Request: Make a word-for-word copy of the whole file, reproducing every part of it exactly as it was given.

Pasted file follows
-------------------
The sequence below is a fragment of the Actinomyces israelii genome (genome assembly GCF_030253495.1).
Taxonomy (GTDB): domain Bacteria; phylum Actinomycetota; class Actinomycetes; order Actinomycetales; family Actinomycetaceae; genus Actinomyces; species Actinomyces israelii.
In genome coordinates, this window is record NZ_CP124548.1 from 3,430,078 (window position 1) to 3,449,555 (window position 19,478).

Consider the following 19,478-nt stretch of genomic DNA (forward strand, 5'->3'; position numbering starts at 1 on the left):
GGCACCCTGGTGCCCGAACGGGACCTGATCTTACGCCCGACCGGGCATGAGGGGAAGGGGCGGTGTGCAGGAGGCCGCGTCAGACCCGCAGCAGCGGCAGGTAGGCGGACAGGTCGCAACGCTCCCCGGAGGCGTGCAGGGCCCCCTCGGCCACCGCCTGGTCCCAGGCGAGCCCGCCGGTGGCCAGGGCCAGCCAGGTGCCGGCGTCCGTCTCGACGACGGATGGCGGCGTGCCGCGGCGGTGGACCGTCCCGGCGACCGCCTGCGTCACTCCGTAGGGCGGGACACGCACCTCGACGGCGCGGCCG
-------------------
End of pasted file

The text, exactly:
The sequence below is a fragment of the Actinomyces israelii genome (genome assembly GCF_030253495.1).
Taxonomy (GTDB): domain Bacteria; phylum Actinomycetota; class Actinomycetes; order Actinomycetales; family Actinomycetaceae; genus Actinomyces; species Actinomyces israelii.
In genome coordinates, this window is record NZ_CP124548.1 from 3,430,078 (window position 1) to 3,449,555 (window position 19,478).

Consider the following 19,478-nt stretch of genomic DNA (forward strand, 5'->3'; position numbering starts at 1 on the left):
GGCACCCTGGTGCCCGAACGGGACCTGATCTTACGCCCGACCGGGCATGAGGGGAAGGGGCGGTGTGCAGGAGGCCGCGTCAGACCCGCAGCAGCGGCAGGTAGGCGGACAGGTCGCAACGCTCCCCGGAGGCGTGCAGGGCCCCCTCGGCCACCGCCTGGTCCCAGGCGAGCCCGCCGGTGGCCAGGGCCAGCCAGGTGCCGGCGTCCGTCTCGACGACGGATGGCGGCGTGCCGCGGCGGTGGACCGTCCCGGCGACCGCCTGCGTCACTCCGTAGGGCGGGACACGCACCTCGACGGCGCGGCCG